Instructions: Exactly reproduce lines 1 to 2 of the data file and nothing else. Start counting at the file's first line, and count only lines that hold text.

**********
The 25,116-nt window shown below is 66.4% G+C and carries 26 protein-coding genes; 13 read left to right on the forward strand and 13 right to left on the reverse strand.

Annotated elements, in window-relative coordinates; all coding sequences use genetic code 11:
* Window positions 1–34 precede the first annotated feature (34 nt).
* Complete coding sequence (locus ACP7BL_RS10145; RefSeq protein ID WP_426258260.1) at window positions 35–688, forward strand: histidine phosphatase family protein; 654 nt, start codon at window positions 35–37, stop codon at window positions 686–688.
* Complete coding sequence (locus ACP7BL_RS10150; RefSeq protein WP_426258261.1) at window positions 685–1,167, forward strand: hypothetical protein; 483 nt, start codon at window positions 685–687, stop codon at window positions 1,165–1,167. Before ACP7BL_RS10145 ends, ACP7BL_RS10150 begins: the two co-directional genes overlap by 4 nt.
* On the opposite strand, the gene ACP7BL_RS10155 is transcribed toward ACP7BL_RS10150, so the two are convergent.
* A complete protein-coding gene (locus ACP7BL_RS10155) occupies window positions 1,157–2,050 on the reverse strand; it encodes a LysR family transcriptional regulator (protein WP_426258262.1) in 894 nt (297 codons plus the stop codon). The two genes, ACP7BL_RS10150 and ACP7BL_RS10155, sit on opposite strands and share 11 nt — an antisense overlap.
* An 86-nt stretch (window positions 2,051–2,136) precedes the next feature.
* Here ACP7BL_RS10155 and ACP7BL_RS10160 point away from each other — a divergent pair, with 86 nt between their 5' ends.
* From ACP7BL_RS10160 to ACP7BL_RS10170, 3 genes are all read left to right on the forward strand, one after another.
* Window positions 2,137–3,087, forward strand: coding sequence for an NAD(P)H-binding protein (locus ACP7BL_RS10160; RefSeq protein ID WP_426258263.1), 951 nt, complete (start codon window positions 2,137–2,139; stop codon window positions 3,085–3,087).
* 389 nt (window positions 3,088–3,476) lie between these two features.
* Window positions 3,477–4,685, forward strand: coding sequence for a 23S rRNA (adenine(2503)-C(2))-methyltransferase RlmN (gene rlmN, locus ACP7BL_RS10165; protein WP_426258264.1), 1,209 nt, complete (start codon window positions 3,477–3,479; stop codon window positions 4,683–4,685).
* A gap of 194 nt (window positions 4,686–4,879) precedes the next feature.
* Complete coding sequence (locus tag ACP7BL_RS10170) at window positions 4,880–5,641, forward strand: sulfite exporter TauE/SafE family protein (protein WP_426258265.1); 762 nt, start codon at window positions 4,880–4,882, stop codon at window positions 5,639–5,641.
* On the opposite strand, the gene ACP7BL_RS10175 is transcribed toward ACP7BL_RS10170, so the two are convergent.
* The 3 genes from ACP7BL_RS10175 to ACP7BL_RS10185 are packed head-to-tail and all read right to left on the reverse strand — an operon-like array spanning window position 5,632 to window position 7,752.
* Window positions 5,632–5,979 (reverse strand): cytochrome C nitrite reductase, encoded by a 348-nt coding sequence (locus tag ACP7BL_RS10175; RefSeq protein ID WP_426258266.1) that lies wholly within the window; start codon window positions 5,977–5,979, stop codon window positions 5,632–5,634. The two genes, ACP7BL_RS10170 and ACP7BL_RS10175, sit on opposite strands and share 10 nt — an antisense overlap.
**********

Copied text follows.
The 25,116-nt window shown below is 66.4% G+C and carries 26 protein-coding genes; 13 read left to right on the forward strand and 13 right to left on the reverse strand.

Annotated elements, in window-relative coordinates; all coding sequences use genetic code 11: